- Sumac – Add extra lemon juice to your rub in it’s place
- Aleppo Pepper – Chili powder is a great replacement
- Parsley – You can certainly use extra dill in it’s place or cilantro
- Dill – Another great herb would be thyme, feel free to experiment
This recipe is naturally gluten free and perfect for pescatarians.
What to Serve With Salmon
There are so many things to serve with salmon. Here are a few of my favorites!
- Vermicelli Rice – If you have not made this Lebanese rice, I URGE you to do so! It’s good on it’s own but serve alongside of the salmon with an extra squeeze of lemon + salt and it’s heavenly!
- Pearl Couscous Salad – This vibrant couscous salad is wonderful to make ahead and add some salmon along side to enjoy a bright and healthy meal.
- Niçoise Salad – One of my favorites, this Niçoise salad is a compellation of so many wonderful fresh items. Many use canned salmon but I find adding fresh salmon WAY more appealing.
- Caesar Salad – I LOVE a good Caesar salad and I’ve created this eggless, yogurt based dressing that you will ADORE! A few simple pantry staples (maybe a few you need to add to your pantry) and you’ll fall in love with this easy recipe. Top with salmon or chicken!!
How to Store Salmon
Remove salmon from the bones and remove bones from any salmon pieces. Once you have done this, store salmon in an airtight container in the fridge up to 3 days.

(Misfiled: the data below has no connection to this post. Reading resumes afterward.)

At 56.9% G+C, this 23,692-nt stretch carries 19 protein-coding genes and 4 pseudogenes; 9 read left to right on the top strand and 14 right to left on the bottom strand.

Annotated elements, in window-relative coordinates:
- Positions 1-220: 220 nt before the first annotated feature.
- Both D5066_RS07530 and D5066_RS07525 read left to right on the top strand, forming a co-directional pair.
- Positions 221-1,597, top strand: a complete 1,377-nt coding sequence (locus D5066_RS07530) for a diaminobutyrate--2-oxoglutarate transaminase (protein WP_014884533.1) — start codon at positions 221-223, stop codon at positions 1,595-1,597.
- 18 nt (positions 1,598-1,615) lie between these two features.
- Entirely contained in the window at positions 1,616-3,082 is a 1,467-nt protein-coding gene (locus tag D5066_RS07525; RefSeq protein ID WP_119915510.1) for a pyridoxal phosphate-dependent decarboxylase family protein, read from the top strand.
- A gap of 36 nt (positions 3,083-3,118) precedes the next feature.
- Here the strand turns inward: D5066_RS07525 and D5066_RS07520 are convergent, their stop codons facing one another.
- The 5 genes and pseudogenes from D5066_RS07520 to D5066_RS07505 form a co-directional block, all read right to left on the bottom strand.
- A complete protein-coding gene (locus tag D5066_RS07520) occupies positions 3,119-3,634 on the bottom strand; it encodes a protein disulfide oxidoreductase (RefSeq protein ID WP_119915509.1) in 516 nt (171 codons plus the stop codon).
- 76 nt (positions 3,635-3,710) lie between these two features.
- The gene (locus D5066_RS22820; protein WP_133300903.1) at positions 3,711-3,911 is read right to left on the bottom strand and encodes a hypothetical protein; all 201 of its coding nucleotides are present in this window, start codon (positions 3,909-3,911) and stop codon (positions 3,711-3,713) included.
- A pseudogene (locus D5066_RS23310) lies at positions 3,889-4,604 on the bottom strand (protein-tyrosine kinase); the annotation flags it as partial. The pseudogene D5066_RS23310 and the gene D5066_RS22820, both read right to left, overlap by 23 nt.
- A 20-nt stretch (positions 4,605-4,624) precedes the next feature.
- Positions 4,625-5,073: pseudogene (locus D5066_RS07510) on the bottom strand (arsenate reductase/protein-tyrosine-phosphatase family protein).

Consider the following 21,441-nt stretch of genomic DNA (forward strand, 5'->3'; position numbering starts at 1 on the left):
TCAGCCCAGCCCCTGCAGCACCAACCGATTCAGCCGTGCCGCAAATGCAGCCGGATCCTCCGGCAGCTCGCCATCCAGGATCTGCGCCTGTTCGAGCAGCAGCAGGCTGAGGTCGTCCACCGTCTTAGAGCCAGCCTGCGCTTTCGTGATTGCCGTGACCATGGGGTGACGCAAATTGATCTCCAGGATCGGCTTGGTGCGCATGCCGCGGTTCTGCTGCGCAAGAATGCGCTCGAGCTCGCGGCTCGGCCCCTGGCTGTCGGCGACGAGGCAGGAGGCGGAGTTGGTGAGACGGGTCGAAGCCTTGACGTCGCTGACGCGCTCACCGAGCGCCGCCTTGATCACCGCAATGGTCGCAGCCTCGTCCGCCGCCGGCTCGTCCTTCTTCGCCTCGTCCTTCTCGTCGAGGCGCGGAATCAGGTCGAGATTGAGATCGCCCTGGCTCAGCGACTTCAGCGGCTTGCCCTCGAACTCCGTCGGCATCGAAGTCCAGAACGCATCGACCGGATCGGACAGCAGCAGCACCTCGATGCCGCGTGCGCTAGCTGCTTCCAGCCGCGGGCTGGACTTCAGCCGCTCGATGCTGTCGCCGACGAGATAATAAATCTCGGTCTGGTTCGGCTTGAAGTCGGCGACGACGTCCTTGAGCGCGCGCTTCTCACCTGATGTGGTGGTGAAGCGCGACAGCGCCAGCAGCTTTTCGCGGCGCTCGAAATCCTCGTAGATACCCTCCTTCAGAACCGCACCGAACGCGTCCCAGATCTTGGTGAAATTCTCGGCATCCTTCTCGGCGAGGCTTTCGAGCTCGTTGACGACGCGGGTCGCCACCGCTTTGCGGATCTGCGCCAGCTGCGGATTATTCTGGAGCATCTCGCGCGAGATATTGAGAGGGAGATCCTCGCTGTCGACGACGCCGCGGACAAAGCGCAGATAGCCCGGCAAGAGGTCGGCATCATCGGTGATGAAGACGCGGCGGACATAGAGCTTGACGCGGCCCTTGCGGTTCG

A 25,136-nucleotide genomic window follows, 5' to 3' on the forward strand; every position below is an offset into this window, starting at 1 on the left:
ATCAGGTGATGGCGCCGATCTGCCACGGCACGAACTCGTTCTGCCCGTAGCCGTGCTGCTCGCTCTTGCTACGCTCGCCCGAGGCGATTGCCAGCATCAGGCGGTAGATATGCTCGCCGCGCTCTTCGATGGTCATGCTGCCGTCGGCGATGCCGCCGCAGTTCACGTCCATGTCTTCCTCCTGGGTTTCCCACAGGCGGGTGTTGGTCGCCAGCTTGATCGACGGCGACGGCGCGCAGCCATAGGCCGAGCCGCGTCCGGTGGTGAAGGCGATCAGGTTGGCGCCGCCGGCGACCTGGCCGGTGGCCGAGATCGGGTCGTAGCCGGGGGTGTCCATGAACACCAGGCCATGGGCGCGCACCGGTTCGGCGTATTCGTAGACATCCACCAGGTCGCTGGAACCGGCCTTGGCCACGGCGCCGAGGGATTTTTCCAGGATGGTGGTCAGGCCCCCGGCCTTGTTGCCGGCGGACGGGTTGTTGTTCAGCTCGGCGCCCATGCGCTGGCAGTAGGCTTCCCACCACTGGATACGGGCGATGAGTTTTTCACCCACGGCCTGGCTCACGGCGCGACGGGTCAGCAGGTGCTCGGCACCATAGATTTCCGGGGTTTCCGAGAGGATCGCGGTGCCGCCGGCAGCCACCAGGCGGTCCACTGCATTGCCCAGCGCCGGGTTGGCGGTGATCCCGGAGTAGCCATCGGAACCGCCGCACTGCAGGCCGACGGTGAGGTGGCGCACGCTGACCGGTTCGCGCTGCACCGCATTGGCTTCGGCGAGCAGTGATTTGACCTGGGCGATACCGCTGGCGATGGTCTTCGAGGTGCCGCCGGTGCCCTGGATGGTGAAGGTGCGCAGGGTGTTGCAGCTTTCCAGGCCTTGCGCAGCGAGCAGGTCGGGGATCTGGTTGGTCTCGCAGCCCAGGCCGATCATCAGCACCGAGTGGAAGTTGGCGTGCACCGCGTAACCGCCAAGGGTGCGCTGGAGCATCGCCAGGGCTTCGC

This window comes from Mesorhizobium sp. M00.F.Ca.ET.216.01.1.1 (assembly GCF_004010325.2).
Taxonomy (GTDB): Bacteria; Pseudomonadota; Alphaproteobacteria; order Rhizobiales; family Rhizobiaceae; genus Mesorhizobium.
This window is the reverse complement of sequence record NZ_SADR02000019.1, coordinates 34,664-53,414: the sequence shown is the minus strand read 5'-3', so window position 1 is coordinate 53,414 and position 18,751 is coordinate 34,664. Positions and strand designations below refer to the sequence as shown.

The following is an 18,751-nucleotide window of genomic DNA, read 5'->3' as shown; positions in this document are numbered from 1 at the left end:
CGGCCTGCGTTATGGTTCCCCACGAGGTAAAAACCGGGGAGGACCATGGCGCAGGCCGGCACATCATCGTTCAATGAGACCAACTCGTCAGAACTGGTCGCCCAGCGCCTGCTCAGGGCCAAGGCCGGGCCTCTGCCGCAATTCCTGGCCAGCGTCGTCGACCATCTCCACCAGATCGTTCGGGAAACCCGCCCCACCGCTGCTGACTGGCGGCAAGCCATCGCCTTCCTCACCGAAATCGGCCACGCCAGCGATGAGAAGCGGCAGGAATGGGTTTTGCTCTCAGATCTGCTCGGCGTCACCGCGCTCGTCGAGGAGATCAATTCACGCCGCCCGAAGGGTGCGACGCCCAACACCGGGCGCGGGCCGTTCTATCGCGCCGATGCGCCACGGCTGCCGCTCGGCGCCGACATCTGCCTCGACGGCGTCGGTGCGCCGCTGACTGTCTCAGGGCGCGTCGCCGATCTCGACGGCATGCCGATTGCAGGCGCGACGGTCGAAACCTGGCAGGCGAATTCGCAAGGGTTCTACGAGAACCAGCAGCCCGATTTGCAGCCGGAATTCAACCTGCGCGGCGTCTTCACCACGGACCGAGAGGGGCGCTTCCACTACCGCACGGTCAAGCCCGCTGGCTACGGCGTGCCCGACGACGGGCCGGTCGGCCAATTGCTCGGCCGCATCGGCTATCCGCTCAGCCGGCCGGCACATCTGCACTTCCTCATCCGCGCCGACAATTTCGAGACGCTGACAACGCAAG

You can also freeze salmon, take fillets or pieces of salmon and place in a freezer safe bag, remove any air and seal for freezer. Good for up to 3 months and perfect for pasta dishes, salmon salad or a salmon bake.
How to Reheat Salmon
My personal preference is to enjoy the leftover salmon cold, especially in a salad – like this Caesar Salad made with Yogurt Dressing. If you’d like to reheat salmon and serve with rice or pasta, heat a bit of butter in a skillet on medium heat, add your salmon and cook slow and low. Add additional lemon, salt and I also love capers with it. Serve with some sautéed vegetables, green beans or asparagus are great this time of year. DO NOT MICROWAVE!
You don’t want your salmon to be overcooked – if your salmon is on the smaller size, begin checking temperature at 15 minutes, if your salmon is larger, it may need some extra time. If you don’t have a thermometer, take a small knife and slightly cut into the salmon. You don’t want it to begin flaking, but rather be able to break into a chunk. It should still have pink/red color on the inside as well. More tips on how to tell when salmon is done.
I hope you love this recipe as much as my family does, it’s a wonderful way to enjoy fish in an affordable way. Be sure to check out our FAVORITE Caesar Salad recipe that we use this salmon with!
As always, I love seeing your creations. Please leave a review or share your dish with me on social media #cosetteskitchen, I love resharing your photos! You can find me on Facebook, Instagram, Twitter , Tiktok and Pinterest. For more delicious recipes to your inbox, sign up for my newsletter!
Shop this Recipe
This recipe doesn’t require much. Here are a few of my favorite tools to help! You can also check out my Amazon Shop Page for all my essentials. I earn a small commission when shopping from these affiliate links at no cost to you!
- Fish Descaler